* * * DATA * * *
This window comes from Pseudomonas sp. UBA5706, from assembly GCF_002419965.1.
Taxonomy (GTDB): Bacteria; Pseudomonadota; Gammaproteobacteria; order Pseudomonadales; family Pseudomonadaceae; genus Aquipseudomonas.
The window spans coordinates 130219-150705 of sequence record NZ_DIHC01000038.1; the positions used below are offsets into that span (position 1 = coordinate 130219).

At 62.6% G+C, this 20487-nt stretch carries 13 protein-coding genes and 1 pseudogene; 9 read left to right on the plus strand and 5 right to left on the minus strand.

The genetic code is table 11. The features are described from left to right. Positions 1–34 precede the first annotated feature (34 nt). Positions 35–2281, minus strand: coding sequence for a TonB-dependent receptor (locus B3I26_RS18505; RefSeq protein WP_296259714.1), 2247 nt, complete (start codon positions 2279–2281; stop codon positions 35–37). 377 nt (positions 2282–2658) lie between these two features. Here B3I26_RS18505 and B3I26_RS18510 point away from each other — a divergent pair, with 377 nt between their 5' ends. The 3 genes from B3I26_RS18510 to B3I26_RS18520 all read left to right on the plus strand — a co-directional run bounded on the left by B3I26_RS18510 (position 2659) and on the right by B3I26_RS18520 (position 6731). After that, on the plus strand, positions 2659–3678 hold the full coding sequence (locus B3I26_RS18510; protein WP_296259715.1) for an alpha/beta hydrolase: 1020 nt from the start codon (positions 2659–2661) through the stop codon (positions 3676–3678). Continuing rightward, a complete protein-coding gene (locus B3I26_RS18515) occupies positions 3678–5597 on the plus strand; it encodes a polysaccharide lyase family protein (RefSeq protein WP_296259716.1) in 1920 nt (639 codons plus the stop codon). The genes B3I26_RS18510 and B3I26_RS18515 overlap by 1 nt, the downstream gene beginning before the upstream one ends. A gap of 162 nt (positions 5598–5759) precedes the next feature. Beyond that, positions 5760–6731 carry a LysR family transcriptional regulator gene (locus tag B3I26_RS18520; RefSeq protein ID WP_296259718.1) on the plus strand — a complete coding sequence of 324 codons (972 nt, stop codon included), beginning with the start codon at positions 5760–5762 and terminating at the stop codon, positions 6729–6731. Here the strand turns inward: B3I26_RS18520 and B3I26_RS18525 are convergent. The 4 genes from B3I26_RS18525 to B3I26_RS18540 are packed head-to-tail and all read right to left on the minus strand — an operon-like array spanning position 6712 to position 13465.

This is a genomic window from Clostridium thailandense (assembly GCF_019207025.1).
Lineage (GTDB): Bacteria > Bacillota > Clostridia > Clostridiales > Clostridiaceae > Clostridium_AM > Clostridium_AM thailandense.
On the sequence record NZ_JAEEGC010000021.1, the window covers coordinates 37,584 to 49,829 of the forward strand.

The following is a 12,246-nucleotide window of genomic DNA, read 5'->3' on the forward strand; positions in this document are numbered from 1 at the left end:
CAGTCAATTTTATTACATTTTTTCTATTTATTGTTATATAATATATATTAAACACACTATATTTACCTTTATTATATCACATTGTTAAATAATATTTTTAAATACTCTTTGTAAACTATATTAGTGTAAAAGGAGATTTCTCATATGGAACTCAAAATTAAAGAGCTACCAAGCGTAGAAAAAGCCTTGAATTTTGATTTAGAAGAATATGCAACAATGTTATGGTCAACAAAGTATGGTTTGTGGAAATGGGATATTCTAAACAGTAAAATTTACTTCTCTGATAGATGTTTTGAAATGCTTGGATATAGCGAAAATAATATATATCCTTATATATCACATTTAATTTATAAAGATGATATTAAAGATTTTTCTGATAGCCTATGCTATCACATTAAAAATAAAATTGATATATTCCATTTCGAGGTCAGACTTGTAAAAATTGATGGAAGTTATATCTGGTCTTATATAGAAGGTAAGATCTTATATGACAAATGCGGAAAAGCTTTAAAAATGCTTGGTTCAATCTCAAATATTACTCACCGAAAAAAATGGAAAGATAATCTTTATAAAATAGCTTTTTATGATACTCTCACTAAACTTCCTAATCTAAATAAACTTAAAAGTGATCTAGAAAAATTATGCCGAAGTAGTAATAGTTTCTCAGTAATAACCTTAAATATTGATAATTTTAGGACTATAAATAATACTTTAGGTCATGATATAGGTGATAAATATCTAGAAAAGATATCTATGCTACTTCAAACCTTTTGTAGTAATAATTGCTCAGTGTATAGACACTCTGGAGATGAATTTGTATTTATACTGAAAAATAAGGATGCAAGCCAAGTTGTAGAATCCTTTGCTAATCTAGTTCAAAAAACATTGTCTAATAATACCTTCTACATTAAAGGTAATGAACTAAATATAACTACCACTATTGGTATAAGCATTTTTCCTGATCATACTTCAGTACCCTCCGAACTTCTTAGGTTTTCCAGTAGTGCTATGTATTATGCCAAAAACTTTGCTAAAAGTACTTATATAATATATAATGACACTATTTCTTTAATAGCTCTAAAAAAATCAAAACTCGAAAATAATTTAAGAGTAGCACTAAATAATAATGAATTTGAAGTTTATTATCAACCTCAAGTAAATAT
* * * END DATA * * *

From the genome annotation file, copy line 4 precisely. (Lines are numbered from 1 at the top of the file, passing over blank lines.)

At 62.6% G+C, this 20487-nt stretch carries 13 protein-coding genes and 1 pseudogene; 9 read left to right on the plus strand and 5 right to left on the minus strand.